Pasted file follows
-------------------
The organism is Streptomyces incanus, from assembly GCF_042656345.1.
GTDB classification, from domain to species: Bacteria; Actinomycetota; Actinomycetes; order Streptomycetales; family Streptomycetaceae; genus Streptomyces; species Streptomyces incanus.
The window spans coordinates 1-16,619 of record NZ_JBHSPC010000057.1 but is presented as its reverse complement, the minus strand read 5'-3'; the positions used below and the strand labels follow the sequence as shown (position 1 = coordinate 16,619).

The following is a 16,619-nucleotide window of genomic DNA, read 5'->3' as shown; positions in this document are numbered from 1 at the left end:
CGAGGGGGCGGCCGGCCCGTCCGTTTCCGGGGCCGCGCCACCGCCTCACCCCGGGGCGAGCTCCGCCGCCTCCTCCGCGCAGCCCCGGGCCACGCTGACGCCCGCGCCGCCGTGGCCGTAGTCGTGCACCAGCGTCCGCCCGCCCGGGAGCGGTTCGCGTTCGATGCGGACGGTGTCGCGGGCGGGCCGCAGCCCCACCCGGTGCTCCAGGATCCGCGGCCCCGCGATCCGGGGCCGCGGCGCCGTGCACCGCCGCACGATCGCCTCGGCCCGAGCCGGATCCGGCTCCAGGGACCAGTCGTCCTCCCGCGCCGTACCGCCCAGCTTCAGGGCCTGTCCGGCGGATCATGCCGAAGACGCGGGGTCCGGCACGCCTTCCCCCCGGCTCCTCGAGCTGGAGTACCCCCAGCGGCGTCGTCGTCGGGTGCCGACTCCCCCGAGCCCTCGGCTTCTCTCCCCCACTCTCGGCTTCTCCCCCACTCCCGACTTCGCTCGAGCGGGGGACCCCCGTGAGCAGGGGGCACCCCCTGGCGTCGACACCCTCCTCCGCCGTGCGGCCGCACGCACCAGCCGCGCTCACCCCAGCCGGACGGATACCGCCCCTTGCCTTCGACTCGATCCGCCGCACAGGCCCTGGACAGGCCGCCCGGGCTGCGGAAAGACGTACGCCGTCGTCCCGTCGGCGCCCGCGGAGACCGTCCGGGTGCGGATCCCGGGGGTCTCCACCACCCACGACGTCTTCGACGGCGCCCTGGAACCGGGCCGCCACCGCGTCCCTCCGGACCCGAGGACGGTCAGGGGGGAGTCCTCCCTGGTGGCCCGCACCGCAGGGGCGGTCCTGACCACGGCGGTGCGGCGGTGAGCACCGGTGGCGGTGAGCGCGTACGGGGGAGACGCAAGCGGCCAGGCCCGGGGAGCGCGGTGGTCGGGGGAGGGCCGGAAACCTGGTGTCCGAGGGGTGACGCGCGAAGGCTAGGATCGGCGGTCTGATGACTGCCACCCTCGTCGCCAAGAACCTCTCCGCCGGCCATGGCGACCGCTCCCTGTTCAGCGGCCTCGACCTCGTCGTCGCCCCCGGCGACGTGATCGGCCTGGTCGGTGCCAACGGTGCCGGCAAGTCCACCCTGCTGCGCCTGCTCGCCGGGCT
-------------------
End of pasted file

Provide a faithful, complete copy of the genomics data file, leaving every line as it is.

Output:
The organism is Streptomyces incanus, from assembly GCF_042656345.1.
GTDB classification, from domain to species: Bacteria; Actinomycetota; Actinomycetes; order Streptomycetales; family Streptomycetaceae; genus Streptomyces; species Streptomyces incanus.
The window spans coordinates 1-16,619 of record NZ_JBHSPC010000057.1 but is presented as its reverse complement, the minus strand read 5'-3'; the positions used below and the strand labels follow the sequence as shown (position 1 = coordinate 16,619).

The following is a 16,619-nucleotide window of genomic DNA, read 5'->3' as shown; positions in this document are numbered from 1 at the left end:
CGAGGGGGCGGCCGGCCCGTCCGTTTCCGGGGCCGCGCCACCGCCTCACCCCGGGGCGAGCTCCGCCGCCTCCTCCGCGCAGCCCCGGGCCACGCTGACGCCCGCGCCGCCGTGGCCGTAGTCGTGCACCAGCGTCCGCCCGCCCGGGAGCGGTTCGCGTTCGATGCGGACGGTGTCGCGGGCGGGCCGCAGCCCCACCCGGTGCTCCAGGATCCGCGGCCCCGCGATCCGGGGCCGCGGCGCCGTGCACCGCCGCACGATCGCCTCGGCCCGAGCCGGATCCGGCTCCAGGGACCAGTCGTCCTCCCGCGCCGTACCGCCCAGCTTCAGGGCCTGTCCGGCGGATCATGCCGAAGACGCGGGGTCCGGCACGCCTTCCCCCCGGCTCCTCGAGCTGGAGTACCCCCAGCGGCGTCGTCGTCGGGTGCCGACTCCCCCGAGCCCTCGGCTTCTCTCCCCCACTCTCGGCTTCTCCCCCACTCCCGACTTCGCTCGAGCGGGGGACCCCCGTGAGCAGGGGGCACCCCCTGGCGTCGACACCCTCCTCCGCCGTGCGGCCGCACGCACCAGCCGCGCTCACCCCAGCCGGACGGATACCGCCCCTTGCCTTCGACTCGATCCGCCGCACAGGCCCTGGACAGGCCGCCCGGGCTGCGGAAAGACGTACGCCGTCGTCCCGTCGGCGCCCGCGGAGACCGTCCGGGTGCGGATCCCGGGGGTCTCCACCACCCACGACGTCTTCGACGGCGCCCTGGAACCGGGCCGCCACCGCGTCCCTCCGGACCCGAGGACGGTCAGGGGGGAGTCCTCCCTGGTGGCCCGCACCGCAGGGGCGGTCCTGACCACGGCGGTGCGGCGGTGAGCACCGGTGGCGGTGAGCGCGTACGGGGGAGACGCAAGCGGCCAGGCCCGGGGAGCGCGGTGGTCGGGGGAGGGCCGGAAACCTGGTGTCCGAGGGGTGACGCGCGAAGGCTAGGATCGGCGGTCTGATGACTGCCACCCTCGTCGCCAAGAACCTCTCCGCCGGCCATGGCGACCGCTCCCTGTTCAGCGGCCTCGACCTCGTCGTCGCCCCCGGCGACGTGATCGGCCTGGTCGGTGCCAACGGTGCCGGCAAGTCCACCCTGCTGCGCCTGCTCGCCGGGCT